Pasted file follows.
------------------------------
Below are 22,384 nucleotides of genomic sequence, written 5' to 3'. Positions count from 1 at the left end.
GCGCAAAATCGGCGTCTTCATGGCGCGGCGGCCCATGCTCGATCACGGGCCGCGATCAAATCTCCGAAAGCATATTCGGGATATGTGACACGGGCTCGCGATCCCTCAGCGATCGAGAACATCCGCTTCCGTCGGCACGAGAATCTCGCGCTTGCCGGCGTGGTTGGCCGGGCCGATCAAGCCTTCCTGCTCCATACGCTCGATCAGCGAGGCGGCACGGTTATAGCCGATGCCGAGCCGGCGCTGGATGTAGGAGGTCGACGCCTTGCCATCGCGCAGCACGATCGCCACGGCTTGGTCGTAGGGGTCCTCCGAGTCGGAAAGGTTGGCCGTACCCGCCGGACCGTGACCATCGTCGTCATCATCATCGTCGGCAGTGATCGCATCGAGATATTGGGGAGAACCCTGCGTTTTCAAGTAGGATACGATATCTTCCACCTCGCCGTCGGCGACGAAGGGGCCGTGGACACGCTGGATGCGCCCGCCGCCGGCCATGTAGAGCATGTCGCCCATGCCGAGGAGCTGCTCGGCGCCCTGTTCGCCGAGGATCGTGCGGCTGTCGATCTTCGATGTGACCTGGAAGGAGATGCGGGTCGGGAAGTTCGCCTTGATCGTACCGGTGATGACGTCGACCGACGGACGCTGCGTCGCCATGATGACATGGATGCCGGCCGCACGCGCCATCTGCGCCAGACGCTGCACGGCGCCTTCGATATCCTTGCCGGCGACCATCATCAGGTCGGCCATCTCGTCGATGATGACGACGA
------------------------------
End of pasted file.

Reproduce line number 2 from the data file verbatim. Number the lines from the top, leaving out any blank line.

GCGCAAAATCGGCGTCTTCATGGCGCGGCGGCCCATGCTCGATCACGGGCCGCGATCAAATCTCCGAAAGCATATTCGGGATATGTGACACGGGCTCGCGATCCCTCAGCGATCGAGAACATCCGCTTCCGTCGGCACGAGAATCTCGCGCTTGCCGGCGTGGTTGGCCGGGCCGATCAAGCCTTCCTGCTCCATACGCTCGATCAGCGAGGCGGCACGGTTATAGCCGATGCCGAGCCGGCGCTGGATGTAGGAGGTCGACGCCTTGCCATCGCGCAGCACGATCGCCACGGCTTGGTCGTAGGGGTCCTCCGAGTCGGAAAGGTTGGCCGTACCCGCCGGACCGTGACCATCGTCGTCATCATCATCGTCGGCAGTGATCGCATCGAGATATTGGGGAGAACCCTGCGTTTTCAAGTAGGATACGATATCTTCCACCTCGCCGTCGGCGACGAAGGGGCCGTGGACACGCTGGATGCGCCCGCCGCCGGCCATGTAGAGCATGTCGCCCATGCCGAGGAGCTGCTCGGCGCCCTGTTCGCCGAGGATCGTGCGGCTGTCGATCTTCGATGTGACCTGGAAGGAGATGCGGGTCGGGAAGTTCGCCTTGATCGTACCGGTGATGACGTCGACCGACGGACGCTGCGTCGCCATGATGACATGGATGCCGGCCGCACGCGCCATCTGCGCCAGACGCTGCACGGCGCCTTCGATATCCTTGCCGGCGACCATCATCAGGTCGGCCATCTCGTCGATGATGACGACGA